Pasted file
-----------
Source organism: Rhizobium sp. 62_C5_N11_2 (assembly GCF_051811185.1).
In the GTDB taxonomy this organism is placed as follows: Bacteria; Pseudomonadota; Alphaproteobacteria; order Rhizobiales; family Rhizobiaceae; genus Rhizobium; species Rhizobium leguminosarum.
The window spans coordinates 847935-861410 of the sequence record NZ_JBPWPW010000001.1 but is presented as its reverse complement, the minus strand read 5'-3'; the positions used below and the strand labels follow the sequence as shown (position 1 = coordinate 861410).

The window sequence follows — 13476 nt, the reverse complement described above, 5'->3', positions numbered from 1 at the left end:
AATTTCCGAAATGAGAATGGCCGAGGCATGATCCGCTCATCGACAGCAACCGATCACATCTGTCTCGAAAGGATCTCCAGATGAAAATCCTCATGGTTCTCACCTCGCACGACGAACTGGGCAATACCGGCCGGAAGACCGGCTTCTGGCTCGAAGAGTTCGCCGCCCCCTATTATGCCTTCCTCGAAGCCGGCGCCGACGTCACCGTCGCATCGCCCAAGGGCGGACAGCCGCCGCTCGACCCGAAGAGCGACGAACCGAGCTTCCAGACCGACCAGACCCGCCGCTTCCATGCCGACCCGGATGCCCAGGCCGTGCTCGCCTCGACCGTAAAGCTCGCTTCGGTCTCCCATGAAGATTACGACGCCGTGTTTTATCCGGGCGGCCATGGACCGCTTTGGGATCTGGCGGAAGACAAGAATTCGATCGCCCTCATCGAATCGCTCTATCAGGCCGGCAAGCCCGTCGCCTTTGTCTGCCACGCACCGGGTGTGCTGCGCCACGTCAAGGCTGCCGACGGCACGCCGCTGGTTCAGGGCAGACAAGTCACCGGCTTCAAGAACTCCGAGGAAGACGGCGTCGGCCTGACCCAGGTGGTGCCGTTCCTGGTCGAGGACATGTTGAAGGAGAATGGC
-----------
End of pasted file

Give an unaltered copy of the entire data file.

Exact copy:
Source organism: Rhizobium sp. 62_C5_N11_2 (assembly GCF_051811185.1).
In the GTDB taxonomy this organism is placed as follows: Bacteria; Pseudomonadota; Alphaproteobacteria; order Rhizobiales; family Rhizobiaceae; genus Rhizobium; species Rhizobium leguminosarum.
The window spans coordinates 847935-861410 of the sequence record NZ_JBPWPW010000001.1 but is presented as its reverse complement, the minus strand read 5'-3'; the positions used below and the strand labels follow the sequence as shown (position 1 = coordinate 861410).

The window sequence follows — 13476 nt, the reverse complement described above, 5'->3', positions numbered from 1 at the left end:
AATTTCCGAAATGAGAATGGCCGAGGCATGATCCGCTCATCGACAGCAACCGATCACATCTGTCTCGAAAGGATCTCCAGATGAAAATCCTCATGGTTCTCACCTCGCACGACGAACTGGGCAATACCGGCCGGAAGACCGGCTTCTGGCTCGAAGAGTTCGCCGCCCCCTATTATGCCTTCCTCGAAGCCGGCGCCGACGTCACCGTCGCATCGCCCAAGGGCGGACAGCCGCCGCTCGACCCGAAGAGCGACGAACCGAGCTTCCAGACCGACCAGACCCGCCGCTTCCATGCCGACCCGGATGCCCAGGCCGTGCTCGCCTCGACCGTAAAGCTCGCTTCGGTCTCCCATGAAGATTACGACGCCGTGTTTTATCCGGGCGGCCATGGACCGCTTTGGGATCTGGCGGAAGACAAGAATTCGATCGCCCTCATCGAATCGCTCTATCAGGCCGGCAAGCCCGTCGCCTTTGTCTGCCACGCACCGGGTGTGCTGCGCCACGTCAAGGCTGCCGACGGCACGCCGCTGGTTCAGGGCAGACAAGTCACCGGCTTCAAGAACTCCGAGGAAGACGGCGTCGGCCTGACCCAGGTGGTGCCGTTCCTGGTCGAGGACATGTTGAAGGAGAATGGC